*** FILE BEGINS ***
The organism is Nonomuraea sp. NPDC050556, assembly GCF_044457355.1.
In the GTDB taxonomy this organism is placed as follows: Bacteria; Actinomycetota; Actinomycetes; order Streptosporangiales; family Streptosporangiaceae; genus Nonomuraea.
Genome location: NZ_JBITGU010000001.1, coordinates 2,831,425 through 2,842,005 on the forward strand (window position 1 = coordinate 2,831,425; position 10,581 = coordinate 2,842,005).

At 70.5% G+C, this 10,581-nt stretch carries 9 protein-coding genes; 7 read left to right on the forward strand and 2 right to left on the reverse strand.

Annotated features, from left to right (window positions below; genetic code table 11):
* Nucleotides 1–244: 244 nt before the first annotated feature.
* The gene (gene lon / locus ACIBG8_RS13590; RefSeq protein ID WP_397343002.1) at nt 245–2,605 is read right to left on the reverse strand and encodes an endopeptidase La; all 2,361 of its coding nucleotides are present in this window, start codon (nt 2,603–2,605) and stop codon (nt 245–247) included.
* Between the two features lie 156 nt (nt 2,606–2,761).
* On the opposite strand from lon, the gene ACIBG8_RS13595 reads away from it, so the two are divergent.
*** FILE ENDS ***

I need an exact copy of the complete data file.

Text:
The organism is Nonomuraea sp. NPDC050556, assembly GCF_044457355.1.
In the GTDB taxonomy this organism is placed as follows: Bacteria; Actinomycetota; Actinomycetes; order Streptosporangiales; family Streptosporangiaceae; genus Nonomuraea.
Genome location: NZ_JBITGU010000001.1, coordinates 2,831,425 through 2,842,005 on the forward strand (window position 1 = coordinate 2,831,425; position 10,581 = coordinate 2,842,005).

At 70.5% G+C, this 10,581-nt stretch carries 9 protein-coding genes; 7 read left to right on the forward strand and 2 right to left on the reverse strand.

Annotated features, from left to right (window positions below; genetic code table 11):
* Nucleotides 1–244: 244 nt before the first annotated feature.
* The gene (gene lon / locus ACIBG8_RS13590; RefSeq protein ID WP_397343002.1) at nt 245–2,605 is read right to left on the reverse strand and encodes an endopeptidase La; all 2,361 of its coding nucleotides are present in this window, start codon (nt 2,603–2,605) and stop codon (nt 245–247) included.
* Between the two features lie 156 nt (nt 2,606–2,761).
* On the opposite strand from lon, the gene ACIBG8_RS13595 reads away from it, so the two are divergent.